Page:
62 METALLURGY OF CAST IRON.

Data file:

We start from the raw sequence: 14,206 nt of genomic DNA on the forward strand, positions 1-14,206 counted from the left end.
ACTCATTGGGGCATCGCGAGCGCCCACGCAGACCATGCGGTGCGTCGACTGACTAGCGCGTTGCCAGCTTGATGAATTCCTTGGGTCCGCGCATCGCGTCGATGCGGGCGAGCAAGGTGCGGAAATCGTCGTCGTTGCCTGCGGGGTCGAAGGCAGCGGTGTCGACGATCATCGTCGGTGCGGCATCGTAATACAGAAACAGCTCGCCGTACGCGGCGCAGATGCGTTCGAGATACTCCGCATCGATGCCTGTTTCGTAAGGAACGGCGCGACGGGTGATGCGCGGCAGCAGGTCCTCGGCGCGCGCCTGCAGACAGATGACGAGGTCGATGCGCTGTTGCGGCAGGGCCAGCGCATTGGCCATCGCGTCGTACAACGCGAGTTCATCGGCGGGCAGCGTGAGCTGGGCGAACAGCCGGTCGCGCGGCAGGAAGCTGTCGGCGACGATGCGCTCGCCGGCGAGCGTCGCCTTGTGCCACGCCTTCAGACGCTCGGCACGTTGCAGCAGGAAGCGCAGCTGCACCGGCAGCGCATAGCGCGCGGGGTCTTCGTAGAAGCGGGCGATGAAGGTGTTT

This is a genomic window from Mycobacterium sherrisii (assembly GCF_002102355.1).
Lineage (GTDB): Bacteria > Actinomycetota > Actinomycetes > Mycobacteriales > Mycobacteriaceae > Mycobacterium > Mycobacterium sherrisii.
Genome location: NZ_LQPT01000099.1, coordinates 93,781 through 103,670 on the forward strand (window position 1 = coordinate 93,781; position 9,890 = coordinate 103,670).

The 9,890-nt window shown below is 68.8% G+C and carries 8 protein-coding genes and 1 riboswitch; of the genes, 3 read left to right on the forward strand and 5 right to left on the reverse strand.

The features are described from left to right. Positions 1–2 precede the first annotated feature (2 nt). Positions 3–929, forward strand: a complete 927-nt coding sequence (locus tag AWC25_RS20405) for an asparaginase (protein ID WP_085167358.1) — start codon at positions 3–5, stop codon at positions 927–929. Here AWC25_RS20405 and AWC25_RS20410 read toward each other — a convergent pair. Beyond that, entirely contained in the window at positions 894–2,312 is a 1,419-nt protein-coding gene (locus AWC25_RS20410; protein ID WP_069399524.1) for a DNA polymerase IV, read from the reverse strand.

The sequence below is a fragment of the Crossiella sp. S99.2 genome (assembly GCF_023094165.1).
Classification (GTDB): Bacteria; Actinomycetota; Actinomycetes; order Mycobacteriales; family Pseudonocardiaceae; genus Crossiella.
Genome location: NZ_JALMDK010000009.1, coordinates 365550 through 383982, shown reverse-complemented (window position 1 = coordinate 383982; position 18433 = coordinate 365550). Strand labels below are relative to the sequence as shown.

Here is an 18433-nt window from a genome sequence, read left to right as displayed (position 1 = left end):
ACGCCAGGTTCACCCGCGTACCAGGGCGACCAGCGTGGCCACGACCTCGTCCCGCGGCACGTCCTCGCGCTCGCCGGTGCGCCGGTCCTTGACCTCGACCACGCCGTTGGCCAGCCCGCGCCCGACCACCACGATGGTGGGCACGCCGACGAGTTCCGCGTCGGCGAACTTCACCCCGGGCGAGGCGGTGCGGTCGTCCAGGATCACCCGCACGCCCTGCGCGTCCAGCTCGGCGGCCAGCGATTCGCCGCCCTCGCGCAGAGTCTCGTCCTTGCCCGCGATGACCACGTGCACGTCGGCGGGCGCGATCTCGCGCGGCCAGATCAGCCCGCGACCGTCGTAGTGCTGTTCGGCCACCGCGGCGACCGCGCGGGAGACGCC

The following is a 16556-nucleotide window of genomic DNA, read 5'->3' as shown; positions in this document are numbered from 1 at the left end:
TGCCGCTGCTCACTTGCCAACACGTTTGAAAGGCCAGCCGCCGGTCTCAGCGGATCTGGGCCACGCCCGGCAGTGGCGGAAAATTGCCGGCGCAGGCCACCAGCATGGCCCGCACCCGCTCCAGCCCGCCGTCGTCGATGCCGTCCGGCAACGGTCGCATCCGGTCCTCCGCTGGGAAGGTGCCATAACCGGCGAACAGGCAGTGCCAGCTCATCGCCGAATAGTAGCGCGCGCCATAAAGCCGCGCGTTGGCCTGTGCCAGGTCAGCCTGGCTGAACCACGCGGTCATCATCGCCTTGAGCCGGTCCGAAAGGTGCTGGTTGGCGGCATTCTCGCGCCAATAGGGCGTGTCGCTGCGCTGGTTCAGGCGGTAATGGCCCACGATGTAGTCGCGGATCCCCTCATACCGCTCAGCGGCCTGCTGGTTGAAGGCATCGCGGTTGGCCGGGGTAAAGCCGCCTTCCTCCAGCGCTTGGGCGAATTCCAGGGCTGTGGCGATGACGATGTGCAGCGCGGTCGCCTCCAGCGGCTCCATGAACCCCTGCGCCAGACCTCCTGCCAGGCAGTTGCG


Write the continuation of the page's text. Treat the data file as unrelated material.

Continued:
less expensive. All the above fluxes are used just as they are mined, being in no way burned or roasted — a treatment necessary to some grades of limestone — and will benefit, it is claimed, almost any flux of a rock character. When this is done with limestone it gives us quicklime, a form that requires less weight when charged than limestone. The action of burning or roasting causes the limestone to become friable, so as to largely eliminate its carbonic acid and other volatile matter and generally make a limestone more ready to unite with the impurities. While such treatment of limestone would naturally be expected to be economical, it has not proven so in all cases. When the fuel required to roast it is taken into consideration with that which may be saved in converting it into slag in the smelting of iron, there is considerable difference of opinion in regard to the question of economy for furnace practice.ething of a checked marble cast. It is obtained from the Benson Mines, New York, and instead of being called limestone as are the first two shown, it is defined as calcite by the shippers. It will be noticed that Nos. 2 and 3 have no sulphur. For many classes of work this is preferable to No. i As sulphur in limestone is similar in its effect to sulphur in fuel, it largely passes into the iron and raises its sulphur contents. For cupola work preference, as far as labor is concerned, would be given to Nos. 2 and 3 owing to these being more friable than No. i, but the furnace limestone No, i is will also show that a flux which, might work well in a furnace can often be well utilized in cupola practice:gases, heated stock, and liquid metal should enable can counteract the absorbing power ofee reactiony they are often composed of about equal parts of silica and alumina. Bricks should contain silica or alumina in proportion to the amount of heat or friction they are if j